Spinning disks are hanging on to the very large end of the curve, where cost per GB really bites, but "smaller" drives (under 1 TB) are rapidly switching to SSD storage. I wouldn't count on that holding much longer, though. If it were straight replacement for incremental improvement the march would be slower, but the fact is that SSD storage has clear and significant improvements. This is true even when it uses SATA interfaces, which are clearly not optimized for SSD. Wait until PCI interfaces become mainstream.
Yes, access time is key for many high performance users including gaming systems. The hybrid drive has a solid state drive and a large hard drive built together to get a large capacity and the speed of SSD. I think these will be more popular for performance needs with some trade off for cost and capacity.
I thought so too, but he works on those big tape arrays and swears there is enough error correction and redundancy to make them safe, besides being more cost efficient than spinning disks of data no one is looking at.
I think part of the blame for the common consumer could be placed on Microsoft's doorstep in trying to push Windows 8.0 on consumers in an attempt to grab the android tablet look and feel market.( Note:I personally love my Win7 AMD-6core machine for real work.)
Usually a new OS goes with a shiney new computer, with included and scaled-up hardrive, for this type of user.
The pushback from the consumers has been to keep the older PC until the OS justifies a new machine.
The tablet and Table-like PCs almost exclusively use flash or SSD's.
I know Windows 8 can be setup an used as a capable Win7 upgrade, but most users don't realize that or have the savy to reconfigure the look and feel of Win8.
While the cost off SSD storage is still high compared to HDD storage SSD brings in new abilities in how to utilize storage. I have seen a trend when large storage devices with 10s to 100s of SSD bays are combined with a smaller number of HDD bays to create a storage array that can be carved up to looking like anything you want. VMs typically required a fairly small amount of space for the OS installation but fragmentation in HDD dictates that you have a fair amount of extra space to ensure the perform levels of the volume does not start to tank.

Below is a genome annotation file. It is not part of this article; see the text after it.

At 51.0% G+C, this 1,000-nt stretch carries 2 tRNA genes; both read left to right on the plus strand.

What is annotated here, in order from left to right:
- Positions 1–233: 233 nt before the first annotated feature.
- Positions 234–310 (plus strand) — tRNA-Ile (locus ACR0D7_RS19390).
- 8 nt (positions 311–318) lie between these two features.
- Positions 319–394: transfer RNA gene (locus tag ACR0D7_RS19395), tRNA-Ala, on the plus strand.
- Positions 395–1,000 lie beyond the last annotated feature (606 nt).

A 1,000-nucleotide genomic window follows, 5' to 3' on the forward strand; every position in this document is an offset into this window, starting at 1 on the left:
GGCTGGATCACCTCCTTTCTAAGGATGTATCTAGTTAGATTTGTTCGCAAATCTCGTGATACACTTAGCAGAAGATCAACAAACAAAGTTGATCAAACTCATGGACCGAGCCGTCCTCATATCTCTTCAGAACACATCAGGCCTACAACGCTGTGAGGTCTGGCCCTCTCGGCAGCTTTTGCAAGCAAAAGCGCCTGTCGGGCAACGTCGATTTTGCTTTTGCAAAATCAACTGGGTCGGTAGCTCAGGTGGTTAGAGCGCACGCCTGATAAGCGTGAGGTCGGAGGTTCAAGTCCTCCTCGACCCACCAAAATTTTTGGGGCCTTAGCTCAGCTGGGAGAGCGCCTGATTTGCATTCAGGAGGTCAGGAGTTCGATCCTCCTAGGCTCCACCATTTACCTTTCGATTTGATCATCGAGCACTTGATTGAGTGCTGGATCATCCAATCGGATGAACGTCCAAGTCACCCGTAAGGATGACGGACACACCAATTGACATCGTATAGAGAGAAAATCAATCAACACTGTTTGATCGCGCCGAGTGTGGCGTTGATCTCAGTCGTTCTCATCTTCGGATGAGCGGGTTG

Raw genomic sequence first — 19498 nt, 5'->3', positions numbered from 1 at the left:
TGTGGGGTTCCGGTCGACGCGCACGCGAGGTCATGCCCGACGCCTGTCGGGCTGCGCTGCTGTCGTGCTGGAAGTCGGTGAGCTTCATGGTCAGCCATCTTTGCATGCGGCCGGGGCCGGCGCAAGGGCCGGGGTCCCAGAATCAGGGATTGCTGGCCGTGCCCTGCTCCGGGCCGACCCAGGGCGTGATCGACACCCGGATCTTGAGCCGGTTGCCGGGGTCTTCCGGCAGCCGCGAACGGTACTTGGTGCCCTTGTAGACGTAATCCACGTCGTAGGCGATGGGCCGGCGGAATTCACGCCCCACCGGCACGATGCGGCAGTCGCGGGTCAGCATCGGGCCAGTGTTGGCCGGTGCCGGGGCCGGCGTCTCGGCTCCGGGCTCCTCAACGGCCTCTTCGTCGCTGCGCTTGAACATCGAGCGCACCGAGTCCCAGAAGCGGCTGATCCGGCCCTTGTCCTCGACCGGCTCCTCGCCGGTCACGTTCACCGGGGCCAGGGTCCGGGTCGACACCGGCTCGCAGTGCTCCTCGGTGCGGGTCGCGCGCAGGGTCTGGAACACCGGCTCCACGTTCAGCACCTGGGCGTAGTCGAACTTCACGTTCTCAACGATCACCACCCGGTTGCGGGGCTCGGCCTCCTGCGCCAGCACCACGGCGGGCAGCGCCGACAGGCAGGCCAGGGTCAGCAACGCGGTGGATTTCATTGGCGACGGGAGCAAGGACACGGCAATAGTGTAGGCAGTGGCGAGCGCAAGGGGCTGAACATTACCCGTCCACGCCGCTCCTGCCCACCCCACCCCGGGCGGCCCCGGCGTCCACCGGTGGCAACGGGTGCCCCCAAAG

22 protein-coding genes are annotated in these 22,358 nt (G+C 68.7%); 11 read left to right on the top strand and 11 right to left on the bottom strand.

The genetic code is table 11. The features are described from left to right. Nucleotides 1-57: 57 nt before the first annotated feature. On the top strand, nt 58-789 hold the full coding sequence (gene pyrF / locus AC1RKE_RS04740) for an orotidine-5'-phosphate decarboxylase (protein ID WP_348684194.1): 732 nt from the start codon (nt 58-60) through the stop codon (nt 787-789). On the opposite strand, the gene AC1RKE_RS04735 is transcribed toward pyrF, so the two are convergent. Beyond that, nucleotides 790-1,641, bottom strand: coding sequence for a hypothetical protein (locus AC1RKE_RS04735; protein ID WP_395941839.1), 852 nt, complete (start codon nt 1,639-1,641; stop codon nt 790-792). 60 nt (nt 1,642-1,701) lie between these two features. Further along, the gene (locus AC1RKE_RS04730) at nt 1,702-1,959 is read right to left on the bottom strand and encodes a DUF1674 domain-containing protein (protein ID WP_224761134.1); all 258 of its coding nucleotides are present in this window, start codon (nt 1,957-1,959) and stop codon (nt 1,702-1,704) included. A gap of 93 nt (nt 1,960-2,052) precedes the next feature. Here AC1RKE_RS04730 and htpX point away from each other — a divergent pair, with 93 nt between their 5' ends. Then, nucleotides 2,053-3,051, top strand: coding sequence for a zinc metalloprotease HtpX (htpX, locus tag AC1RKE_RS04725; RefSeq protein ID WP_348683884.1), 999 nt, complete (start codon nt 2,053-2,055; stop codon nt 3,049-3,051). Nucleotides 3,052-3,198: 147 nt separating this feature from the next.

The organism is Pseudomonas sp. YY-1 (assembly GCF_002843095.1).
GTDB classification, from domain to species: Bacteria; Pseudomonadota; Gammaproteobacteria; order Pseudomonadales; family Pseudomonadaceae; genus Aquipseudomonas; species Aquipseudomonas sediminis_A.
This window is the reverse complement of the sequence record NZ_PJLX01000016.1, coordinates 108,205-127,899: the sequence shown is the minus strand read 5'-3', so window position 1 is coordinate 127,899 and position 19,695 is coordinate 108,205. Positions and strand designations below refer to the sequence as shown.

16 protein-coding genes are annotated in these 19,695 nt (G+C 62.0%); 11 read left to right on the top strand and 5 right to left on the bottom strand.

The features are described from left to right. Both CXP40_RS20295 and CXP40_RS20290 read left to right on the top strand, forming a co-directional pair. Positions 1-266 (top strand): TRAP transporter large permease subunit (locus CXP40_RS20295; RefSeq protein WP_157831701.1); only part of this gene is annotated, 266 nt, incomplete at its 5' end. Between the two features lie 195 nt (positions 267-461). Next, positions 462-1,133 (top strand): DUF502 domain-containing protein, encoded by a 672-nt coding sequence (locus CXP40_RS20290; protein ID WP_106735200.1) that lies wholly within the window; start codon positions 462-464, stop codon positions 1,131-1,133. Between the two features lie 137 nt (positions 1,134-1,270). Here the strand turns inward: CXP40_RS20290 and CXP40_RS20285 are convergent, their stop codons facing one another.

With the virtual storage arrays you can allocate smaller partions because fragmentation is dealt with at higher levels than the allocated volume. Additionally you can allocate more space to the volume dynamically but with some of that space non-dedicated to the volumes. The speed of the SSD lets you manipulate how the storage is allocated without the penalty that using HHDs would incure. Yet if you need a large chunk of storage and performance is not a big issue you can take a chunk of HHD storage and meld it into the mix.
While HHDs these days are large and cheap in general, the higher performance drives typically 10K RPM drives are still pricey and in lower desinties so they are not as much of a bargain as the slower HHDs. HHDs are likely to continue getting bigger but not much faster, while SSD are getting bigger and faster. SSD are also smaller and even at this time you can get nearly as much SSD storage in the same space as HHDs. When you add the lower power consumption requires less cooling then the SSDs start paying back over time.
On the subject of hybrid drives, I though that could be a great solution in the consumer space but so far it seems to be DOA. I have only found 1 drive available at the places I shop and it did not impress me. Part of the problem is the cost of the SSD storage added to a HDD makes for a non-competitive price. But it would be great to have some decent storage in my laptop with enough SSD memory to make it perform better than I am used to a laptop performing.